Northwest Children’s Theater Opens The Judy

After 30 years in operation, the company is bringing a new performing arts center to Broadway.

Across from the Arlene Schnitzer Concert Hall, 1000 SW Broadway is now the new home of Northwest Children’s Theater.

The Judy Kafoury Center for Youth Arts, aka The Judy, is named for the company’s co-founder and features four dedicated performing arts spaces: the Stage (a proscenium setting with 240 family bench seats), the Black Box (a flexible space with 120 seats), the Studios (three rooms for classes and camps), and the Cinema. It’s a place not only for children to experience theater, but to take part in it as well.

In 1993, current NWCT managing director Judy Kafoury was one of three founders who opened the company on a budget of $6,000, though she says that “by the end of the year, the company had grossed over $275,000. We knew we were here to stay.”

In that first year, NWCT’s main production was Winnie the Pooh. Many more productions have followed in the intervening years, and for much of that time NWCT was located in the Northwest Neighborhood Cultural Center at 19th and Everett.

Now, NWCT has finally found a new and improved space to put down roots in the heart of the city (a project budgeted at $6.3 million). As it happens, The Judy’s new location was, until 2011, the site of the Regal Broadway Metroplex, one of several Regal cinema locations in the downtown core (Portland cinephiles still have fond memories of descending into its cool, enveloping basement theaters).

Asked whether the Cinema would have been part of The Judy if NWCT hadn’t selected this location, artistic director Sarah Jane Hardy says, “The answer is categorically no. It wasn’t part of our initial planning at all…with the vision for our building, we looked at a variety of options. Did we want a community theater, did we want more community space? Let’s just leave it as it is, reinvest in it as a movie theater.”

NWCT has already started putting that investment to good use, with the Cinema at The Judy having had its inaugural Family Movie Night on April 21 with Mary Poppins. Other films for future dates are lined up, according to Hardy, but the rights are still pending, so details cannot be shared publicly yet.

“We’re hoping to have a year-round calendar,” she says. “We’ll be open to all kinds of shows…[but] our main focus for the last three or four months has been opening weekend.”

The opening weekend event of which Hardy speaks took place April 29, and The Judy’s first show on the Stage was held the same day: Elephant & Piggie’s We Are in a Play!, written by acclaimed picture book author and illustrator Mo Willems (also known for his Pigeon series).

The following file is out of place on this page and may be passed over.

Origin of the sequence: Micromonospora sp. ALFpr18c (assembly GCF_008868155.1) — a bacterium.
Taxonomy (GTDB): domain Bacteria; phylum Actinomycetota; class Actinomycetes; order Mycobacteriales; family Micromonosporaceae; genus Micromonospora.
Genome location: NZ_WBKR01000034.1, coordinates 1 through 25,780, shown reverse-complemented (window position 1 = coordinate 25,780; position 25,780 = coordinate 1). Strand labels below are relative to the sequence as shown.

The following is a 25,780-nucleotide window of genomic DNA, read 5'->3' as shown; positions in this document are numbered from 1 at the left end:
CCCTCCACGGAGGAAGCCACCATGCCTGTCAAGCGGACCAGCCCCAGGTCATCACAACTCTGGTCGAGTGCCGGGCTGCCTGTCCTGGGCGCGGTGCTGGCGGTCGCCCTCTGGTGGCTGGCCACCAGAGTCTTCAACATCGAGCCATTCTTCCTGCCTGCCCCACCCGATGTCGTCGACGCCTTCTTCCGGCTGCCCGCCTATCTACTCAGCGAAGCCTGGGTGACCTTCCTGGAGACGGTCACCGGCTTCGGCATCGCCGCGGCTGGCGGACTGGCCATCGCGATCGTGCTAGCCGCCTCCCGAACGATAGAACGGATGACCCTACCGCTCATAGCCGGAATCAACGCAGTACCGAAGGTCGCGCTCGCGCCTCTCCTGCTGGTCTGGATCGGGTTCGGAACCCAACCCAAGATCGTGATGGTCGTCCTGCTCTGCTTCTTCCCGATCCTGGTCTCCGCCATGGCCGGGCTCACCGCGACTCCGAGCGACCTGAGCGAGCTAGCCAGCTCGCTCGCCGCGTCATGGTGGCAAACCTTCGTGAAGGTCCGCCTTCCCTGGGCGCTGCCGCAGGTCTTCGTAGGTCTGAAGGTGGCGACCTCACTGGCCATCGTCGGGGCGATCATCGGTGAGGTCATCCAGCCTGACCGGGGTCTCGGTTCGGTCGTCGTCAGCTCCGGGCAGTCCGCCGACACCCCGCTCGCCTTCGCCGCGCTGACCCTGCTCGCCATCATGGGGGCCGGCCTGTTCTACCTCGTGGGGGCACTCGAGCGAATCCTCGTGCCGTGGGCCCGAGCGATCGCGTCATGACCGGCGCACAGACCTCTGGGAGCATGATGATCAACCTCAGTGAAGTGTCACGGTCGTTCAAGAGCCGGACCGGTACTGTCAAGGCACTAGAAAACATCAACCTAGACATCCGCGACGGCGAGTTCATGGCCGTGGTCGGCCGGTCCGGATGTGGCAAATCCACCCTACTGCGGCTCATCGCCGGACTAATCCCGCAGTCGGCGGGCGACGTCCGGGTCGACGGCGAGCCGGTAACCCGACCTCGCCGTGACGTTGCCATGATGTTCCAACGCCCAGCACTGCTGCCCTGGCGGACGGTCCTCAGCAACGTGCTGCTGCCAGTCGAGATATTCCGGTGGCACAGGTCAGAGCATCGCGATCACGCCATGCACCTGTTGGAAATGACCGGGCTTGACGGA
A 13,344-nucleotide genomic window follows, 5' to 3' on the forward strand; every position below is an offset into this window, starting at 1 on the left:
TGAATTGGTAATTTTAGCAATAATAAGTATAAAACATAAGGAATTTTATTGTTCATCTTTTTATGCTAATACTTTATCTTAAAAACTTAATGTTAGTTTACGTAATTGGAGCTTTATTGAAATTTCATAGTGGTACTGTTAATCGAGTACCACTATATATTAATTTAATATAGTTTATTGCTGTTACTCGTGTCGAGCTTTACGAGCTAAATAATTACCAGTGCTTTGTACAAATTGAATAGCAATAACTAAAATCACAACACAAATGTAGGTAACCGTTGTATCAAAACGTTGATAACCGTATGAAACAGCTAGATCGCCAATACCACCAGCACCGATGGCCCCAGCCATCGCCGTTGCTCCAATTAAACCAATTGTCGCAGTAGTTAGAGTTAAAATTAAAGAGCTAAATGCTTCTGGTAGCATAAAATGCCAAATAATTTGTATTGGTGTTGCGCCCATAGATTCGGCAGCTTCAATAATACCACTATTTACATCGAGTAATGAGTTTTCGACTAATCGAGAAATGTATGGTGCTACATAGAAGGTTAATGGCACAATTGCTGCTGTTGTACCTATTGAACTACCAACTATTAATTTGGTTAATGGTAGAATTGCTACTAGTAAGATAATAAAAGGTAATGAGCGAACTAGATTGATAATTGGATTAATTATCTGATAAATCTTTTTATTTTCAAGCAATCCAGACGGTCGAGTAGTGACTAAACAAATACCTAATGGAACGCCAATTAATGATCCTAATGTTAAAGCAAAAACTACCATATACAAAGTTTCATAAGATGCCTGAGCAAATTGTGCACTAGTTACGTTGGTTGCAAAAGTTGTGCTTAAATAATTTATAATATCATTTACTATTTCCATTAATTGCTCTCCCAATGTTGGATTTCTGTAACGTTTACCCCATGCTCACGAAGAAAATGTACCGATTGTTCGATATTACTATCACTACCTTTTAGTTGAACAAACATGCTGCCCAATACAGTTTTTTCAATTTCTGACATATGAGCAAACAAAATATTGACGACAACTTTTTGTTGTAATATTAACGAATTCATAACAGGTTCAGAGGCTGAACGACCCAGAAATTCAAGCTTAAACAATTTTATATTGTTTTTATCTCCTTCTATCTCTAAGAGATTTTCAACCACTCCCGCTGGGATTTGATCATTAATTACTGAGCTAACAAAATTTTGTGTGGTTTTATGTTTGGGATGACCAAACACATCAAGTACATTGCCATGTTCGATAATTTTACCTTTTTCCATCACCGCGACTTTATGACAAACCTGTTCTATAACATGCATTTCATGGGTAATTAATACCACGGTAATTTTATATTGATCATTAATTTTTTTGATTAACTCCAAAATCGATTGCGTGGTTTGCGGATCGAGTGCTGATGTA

Elephant & Piggie will run on weekends until May 28. Meanwhile, at the Black Box, May 5 was opening night for the NWCT Catalyst Youth Company’s production of Cinderella, which had evening shows on Fridays, plus matinee performances on Saturdays and Sundays, until May 21.

This version of the fairy tale uniquely incorporated tap dancing, set to music by Portland jazz pianist, composer and teacher Ezra Weiss. It is one of several productions Weiss has scored to introduce children to jazz, along with Alice in Wonderland and Don’t Let the Pigeon Drive the Bus! (another Mo Willems adaptation).

As for the Studios, spring 2023 classes are in session through June 4. Classes include “Enchanted Lands Travel Agency,” “Night at the Museum,” and “Peppa’s Barnyard” (based on the British animated series.)

Summer camps will run from June 19 through Aug. 25, with events on the calendar based on Bluey, Shrek, Into the Woods and many more. Scholarships and payment plans are offered, and classes and camps will also be held at other venues throughout the metro region (two Methodist churches in Portland, plus theaters in Sherwood and Beaverton).

The Judy promises to be an all-encompassing artistic space for children and families, and NWCT is pulling out all the stops to make its first season in its new location one for families to remember. Two decades after that production of Winnie the Pooh, the company still appears to be here to stay.

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